Whole cowpea meal fortified with NaFeEDTA Reduces iron deficiency among ghanaian school children in a malaria endemic area

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dc.contributor.author Abizari, A.-R.
dc.contributor.author Moretti, D.
dc.contributor.author Zimmermann, M.B.
dc.contributor.author Armar-Klemesu, M.
dc.contributor.author Brouwer, I.D.
dc.date.accessioned 2019-01-11T11:30:10Z
dc.date.available 2019-01-11T11:30:10Z
dc.date.issued 2012-10
dc.identifier.other Vol. 142(10): pp 1836-42
dc.identifier.uri http://ugspace.ug.edu.gh/handle/123456789/26768
dc.description.abstract Cowpeas, like other legumes, contain high amounts of native iron but are rich in phytic acid (PA) and polyphenols (PP) that inhibit iron absorption. NaFeEDTA may overcome the combined inhibitory effect of PA and PP. Our objective was to test the efficacy of NaFeEDTA-fortified cowpea meal in improving iron status of school children in a malaria endemic area. We conducted a double-blind, controlled trial with 5- to 12-y-old school children from 2 rural communities in northern Ghana (n = 241). Eligible children were randomly assigned to 2 treatment groups to receive either cowpea meal fortified with 10 mg Fe/meal as NaFeEDTA, or an identical but nonfortified cowpea meal. Meals were provided 3 d/wk for a period of ;7 mo under strict supervision. Mass deworming and malaria antigenemia screening and treatment were carried out at baseline and 3.5 mo into the trial. Consumption of cowpea flour fortified with NaFeEDTA resulted in improvement of hemoglobin (P < 0.05), serum ferritin (P < 0.001), and body iron stores (P < 0.001) and reduction of transferrin receptor (P < 0.001) compared with nonfortified flour. Fortification resulted in a 30 and 47% reduction in the prevalence of iron deficiency (ID) and iron deficiency anemia (IDA) (P < 0.05), respectively. The results indicate that fortification of cowpea flour with NaFeEDTA overcomes the combined inhibitory effect of PA and PP and, when used for targeted school-based fortification of cowpea flour, is effective in reducing the prevalence of ID and IDA among school children in malaria endemic rural northern Ghana. © 2012 American Society for Nutrition. en_US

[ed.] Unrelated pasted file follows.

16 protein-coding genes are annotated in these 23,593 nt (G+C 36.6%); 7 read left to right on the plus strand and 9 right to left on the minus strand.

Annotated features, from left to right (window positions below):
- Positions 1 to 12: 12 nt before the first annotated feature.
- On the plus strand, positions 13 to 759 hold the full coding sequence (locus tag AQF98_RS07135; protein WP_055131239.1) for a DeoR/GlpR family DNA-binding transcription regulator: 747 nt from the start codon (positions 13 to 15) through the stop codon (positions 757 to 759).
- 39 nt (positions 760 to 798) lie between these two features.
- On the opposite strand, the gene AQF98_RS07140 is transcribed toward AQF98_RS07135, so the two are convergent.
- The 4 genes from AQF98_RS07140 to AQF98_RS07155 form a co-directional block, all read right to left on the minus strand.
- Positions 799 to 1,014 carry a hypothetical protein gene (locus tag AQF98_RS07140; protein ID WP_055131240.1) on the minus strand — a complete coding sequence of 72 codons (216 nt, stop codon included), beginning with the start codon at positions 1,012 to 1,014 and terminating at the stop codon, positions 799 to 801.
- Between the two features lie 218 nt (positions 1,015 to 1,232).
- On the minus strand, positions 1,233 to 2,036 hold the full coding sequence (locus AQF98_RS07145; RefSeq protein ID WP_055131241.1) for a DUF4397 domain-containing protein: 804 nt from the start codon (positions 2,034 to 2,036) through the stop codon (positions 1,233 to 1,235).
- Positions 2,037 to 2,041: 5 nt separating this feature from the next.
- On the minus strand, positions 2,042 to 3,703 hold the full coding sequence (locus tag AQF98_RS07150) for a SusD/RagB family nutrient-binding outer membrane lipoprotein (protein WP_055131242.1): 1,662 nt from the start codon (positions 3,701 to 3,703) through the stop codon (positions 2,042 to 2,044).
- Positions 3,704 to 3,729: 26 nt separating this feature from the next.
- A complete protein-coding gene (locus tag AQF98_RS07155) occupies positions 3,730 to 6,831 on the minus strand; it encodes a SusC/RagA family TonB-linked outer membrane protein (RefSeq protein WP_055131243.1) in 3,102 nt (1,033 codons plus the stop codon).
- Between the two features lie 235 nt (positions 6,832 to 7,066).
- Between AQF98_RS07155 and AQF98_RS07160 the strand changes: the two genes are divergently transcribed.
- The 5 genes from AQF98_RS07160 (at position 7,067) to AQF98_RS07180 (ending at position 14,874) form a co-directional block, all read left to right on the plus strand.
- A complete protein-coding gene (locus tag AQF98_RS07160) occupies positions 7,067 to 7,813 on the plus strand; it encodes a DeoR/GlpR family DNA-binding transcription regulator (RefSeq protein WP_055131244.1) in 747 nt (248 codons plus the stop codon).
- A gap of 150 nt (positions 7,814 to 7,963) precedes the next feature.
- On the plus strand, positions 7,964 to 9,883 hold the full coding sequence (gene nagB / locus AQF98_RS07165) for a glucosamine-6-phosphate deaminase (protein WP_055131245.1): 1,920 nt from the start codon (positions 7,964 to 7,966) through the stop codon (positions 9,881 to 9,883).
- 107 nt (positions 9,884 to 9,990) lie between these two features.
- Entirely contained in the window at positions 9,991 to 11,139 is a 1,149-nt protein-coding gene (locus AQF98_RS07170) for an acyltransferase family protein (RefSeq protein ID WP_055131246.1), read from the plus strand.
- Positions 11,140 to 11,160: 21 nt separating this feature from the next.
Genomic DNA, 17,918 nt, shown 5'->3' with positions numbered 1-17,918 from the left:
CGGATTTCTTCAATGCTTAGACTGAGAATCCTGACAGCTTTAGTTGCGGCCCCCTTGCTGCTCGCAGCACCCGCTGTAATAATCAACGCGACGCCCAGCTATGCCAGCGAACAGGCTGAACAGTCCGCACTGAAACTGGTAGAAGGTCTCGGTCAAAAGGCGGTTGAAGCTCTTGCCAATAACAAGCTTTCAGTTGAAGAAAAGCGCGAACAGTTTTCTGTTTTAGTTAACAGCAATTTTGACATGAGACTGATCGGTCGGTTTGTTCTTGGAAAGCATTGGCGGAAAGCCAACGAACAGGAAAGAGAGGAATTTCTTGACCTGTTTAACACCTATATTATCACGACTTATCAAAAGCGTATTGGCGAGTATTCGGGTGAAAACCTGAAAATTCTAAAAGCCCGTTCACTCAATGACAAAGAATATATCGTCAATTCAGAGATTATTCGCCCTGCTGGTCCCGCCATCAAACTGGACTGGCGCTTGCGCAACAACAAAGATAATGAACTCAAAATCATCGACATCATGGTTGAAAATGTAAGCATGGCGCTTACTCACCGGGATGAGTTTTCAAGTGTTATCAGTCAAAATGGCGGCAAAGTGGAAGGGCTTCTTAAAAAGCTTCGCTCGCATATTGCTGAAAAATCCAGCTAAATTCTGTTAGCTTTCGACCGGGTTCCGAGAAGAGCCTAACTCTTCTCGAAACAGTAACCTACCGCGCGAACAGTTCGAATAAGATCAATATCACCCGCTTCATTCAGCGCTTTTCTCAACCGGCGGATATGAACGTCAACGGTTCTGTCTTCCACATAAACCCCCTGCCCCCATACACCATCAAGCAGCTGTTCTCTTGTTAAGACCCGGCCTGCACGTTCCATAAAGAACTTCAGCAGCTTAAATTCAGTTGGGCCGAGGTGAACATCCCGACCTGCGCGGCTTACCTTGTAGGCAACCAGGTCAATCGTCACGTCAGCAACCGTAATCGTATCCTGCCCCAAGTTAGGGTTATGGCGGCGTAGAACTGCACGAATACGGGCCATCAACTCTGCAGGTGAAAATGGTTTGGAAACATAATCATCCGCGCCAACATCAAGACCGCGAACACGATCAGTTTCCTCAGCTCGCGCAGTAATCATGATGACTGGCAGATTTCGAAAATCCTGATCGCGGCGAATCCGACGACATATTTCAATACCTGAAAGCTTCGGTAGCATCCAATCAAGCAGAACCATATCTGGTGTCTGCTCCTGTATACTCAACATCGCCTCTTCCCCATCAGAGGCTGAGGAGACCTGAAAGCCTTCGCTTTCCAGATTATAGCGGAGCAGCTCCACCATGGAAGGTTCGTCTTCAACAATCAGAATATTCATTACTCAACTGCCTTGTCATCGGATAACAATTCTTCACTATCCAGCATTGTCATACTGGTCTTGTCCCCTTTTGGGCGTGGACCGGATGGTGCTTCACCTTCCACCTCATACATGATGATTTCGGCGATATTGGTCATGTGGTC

dc.language.iso en en_US
dc.publisher Journal of Nutrition en_US
dc.subject Whole cowpea meal en_US
dc.subject NaFeEDTA en_US
dc.subject iron deficiency en_US
dc.subject Ghana en_US
dc.subject school children en_US
dc.subject malaria endemic area en_US
dc.title Whole cowpea meal fortified with NaFeEDTA Reduces iron deficiency among ghanaian school children in a malaria endemic area en_US
dc.type Article en_US


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  • Nutrition Department [39]
    The overall goal of the department is to conduct research and provide solutions to nutritional problems in Ghana. In pursuance of this goal, the Nutrition Department since its inception has focused its research in the areas of maternal, infant and young child nutrition, food consumption and food security and micronutrient deficiency and interventions. These are priority food and nutrition problems in Ghana.

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